But you don't win Big East Conference championships or get to Final Fours with 6-foot-3 and under league lineups. Will Sheridan (5.1 points and 5.8 rebounds per game last season) is an under-appreciated post presence but the Wildcats will need Fraser and Sumpter to be active, productive and (at least, relatively) pain free to make a serious march in March to Indianapolis.


5. Can Quentin Thomas make Tar Heels fans "forget" Raymond Felton? I'm kidding, of course. Thomas isn't going to make anyone lose sight of how important Felton was in North Carolina's run to a national title last season, nor is he likely to make many believe that he's a sure thing to beat out Tywon Lawson for the starting playmaking job a year from now.


Thomas averaged only six minutes per game backing up Felton last season and finished with one more turnover than assist (48 to 47). But no coach in the sport evaluates talent better than Roy Williams. So the perspective here is that if the Tar Heels, despite losing their top seven players from last season, don't return to the NCAA tournament in March, it's not going to be because of something less than solid play out of Thomas.


6. When will the NCAA reinstate Randolph Morris to "he can play" status for the University of Kentucky? Morris averaged "only" 8.8 points and 4.2 rebounds per game as a freshman and, after declaring for the NBA draft, went unselected – a couple of factors leading many to latch onto the notion the 2004 McDonald's All-America came into Lexington with more than just a little unwarranted hype.


Maybe so. But let's do a roll call to see how many Division I head coaches would love to have Morris in their lineups this season. When (or, maybe we should say "if") he is eventually reinstated, Morris is capable of evolving into one of the best centers in college basketball – and an NBA player, even if it takes two or three years longer than he assumed it would.


And, certainly, the Wildcats will be a better team if he's on the floor for them.



*Ohio State (from Greg Oden) and Washington (from Spencer Hawes) have the commitments from the two best prospects in the high school Class of 2006.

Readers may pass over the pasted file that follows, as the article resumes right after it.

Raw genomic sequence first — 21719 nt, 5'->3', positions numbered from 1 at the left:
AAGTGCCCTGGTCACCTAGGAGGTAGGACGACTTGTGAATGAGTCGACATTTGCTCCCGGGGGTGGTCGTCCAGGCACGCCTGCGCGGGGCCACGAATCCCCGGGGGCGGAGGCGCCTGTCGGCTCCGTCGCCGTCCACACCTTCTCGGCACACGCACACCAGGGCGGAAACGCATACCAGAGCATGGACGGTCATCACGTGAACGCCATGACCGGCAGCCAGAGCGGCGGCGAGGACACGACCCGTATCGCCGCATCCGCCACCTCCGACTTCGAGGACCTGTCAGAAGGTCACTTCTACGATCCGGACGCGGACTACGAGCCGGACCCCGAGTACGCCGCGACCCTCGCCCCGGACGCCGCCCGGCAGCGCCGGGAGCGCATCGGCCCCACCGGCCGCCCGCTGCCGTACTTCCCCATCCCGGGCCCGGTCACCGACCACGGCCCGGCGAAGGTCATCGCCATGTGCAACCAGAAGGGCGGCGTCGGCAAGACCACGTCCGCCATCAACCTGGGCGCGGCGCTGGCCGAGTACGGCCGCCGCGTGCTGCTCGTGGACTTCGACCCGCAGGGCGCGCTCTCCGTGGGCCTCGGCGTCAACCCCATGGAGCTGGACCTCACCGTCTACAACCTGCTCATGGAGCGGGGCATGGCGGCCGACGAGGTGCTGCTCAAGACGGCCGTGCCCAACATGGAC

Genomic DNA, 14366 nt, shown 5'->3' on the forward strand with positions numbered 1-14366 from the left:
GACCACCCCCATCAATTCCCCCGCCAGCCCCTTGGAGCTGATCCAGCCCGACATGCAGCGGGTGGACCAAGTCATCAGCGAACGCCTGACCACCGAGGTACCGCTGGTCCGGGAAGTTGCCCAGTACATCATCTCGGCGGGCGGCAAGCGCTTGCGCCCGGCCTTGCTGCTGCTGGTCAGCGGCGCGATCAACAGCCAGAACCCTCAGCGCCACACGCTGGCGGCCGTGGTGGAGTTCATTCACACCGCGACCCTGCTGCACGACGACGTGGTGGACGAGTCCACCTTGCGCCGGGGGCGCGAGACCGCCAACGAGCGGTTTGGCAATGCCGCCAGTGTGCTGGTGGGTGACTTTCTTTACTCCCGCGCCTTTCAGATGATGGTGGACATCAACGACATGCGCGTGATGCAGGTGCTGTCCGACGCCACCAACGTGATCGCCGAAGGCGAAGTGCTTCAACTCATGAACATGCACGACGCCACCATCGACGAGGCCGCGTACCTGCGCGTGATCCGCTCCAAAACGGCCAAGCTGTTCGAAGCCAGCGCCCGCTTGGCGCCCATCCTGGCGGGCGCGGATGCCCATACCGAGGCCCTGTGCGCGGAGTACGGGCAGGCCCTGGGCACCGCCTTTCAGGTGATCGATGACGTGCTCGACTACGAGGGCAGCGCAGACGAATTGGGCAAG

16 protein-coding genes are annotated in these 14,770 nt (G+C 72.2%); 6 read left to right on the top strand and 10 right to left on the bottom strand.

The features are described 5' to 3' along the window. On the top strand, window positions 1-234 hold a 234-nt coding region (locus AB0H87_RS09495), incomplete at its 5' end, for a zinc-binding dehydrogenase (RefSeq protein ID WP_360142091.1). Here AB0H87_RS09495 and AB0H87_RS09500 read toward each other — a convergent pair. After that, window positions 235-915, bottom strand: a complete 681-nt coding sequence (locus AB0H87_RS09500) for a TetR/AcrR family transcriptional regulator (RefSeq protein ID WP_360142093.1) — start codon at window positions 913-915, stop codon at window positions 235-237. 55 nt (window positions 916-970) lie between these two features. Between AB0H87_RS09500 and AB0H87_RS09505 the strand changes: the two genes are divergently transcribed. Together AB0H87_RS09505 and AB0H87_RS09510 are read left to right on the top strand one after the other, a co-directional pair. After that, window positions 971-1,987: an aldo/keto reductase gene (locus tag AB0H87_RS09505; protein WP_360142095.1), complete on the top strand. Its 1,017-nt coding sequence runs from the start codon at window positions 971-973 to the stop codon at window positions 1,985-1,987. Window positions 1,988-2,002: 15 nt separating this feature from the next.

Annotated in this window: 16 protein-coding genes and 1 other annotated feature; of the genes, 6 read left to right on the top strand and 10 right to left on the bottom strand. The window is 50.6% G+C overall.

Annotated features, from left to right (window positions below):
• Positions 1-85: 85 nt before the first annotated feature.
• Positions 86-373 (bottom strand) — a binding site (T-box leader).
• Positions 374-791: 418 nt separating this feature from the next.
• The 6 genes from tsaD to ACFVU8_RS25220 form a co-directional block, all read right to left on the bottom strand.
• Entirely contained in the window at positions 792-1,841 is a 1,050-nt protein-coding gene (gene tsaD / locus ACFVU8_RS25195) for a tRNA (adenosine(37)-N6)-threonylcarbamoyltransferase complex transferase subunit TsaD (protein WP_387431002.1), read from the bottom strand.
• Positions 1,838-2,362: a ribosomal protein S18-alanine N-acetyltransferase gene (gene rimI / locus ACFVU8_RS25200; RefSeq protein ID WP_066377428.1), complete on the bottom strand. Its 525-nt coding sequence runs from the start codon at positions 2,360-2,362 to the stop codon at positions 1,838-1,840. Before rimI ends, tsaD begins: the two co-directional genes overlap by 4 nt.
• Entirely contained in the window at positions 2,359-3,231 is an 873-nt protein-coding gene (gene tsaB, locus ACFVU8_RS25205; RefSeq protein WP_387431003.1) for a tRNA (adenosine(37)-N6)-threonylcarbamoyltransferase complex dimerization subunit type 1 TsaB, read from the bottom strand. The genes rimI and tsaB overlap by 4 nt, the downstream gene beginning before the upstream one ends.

But there is just as little doubt from my perspective that North Carolina is on the verge of corralling the best class of newcomers for the 2006-07 season, after getting a commitment from 6-10 Brandan Wright (Brentwood, Tenn., Academy) Sunday.


He's the sixth player to commit to the Tar Heels from the Class of 2006, joining two other players, 6-4 Wayne Ellington (Merion, Pa., Episcopal Academy) and 5-11 Tywon Lawson (Mouth of Wilson, Va., Oak Hill Academy), who are lock McDonald's All-America selections. Also in the fold are two of the Top 10 senior prospects out west in Southern California residents Deon Thompson (6-8, Torrance) and Alex Stepheson (6-9, North Hollywood Harvard-Westlake). And, for good measure, a Top 100-caliber prospect in 6-6 William Graves (Greensboro, N.C., Dudley), also plans to sign with Coach Roy Williams. Amazing.


With the current UNC freshman class factored into the equation, we might as well slap the Tar Heels on a short list of teams likely to play in the 2007 Final Four.


*Nearly – but not quite – as stunning as Wright's decision to commit to North Carolina (many thought that Duke, Kentucky and Vanderbilt were all more likely to land him), was the Monday news that Chicago Crane Tech point guard Sherron Collins had committed to Kansas, just a day after wrapping up his visit to Lawrence. Collins made his decision, canceling visits to his two other finalists (Illinois and Iowa) in the process.


And he made his choice knowing that a 2005 McDonald's All-America, Mario Chalmers, is probably going to be manning the point guard role this season for Bill Self's Jayhawks.


I don't have to check the message boards to know how much heat Illinois coach Bruce Weber is drawing from some of his program's followers who, naturally, thought Collins would be a real nifty replacement for Dee Brown a year from now.


*After further consideration (and input from Marquette followers), I should have included Marquette's group of freshmen as one that is close to being one of the 10 most influential classes in the country this season. Watch out for point guard Dominic James. He should challenge for Big East Freshman of the Year.


An April inductee into the USBWA Hall of Fame, Frank Burlison is's National Basketball Expert and is also a columnist for the Long Beach (Calif.) Press-Telegram. He can be reached at Read more of Burlison's pieces at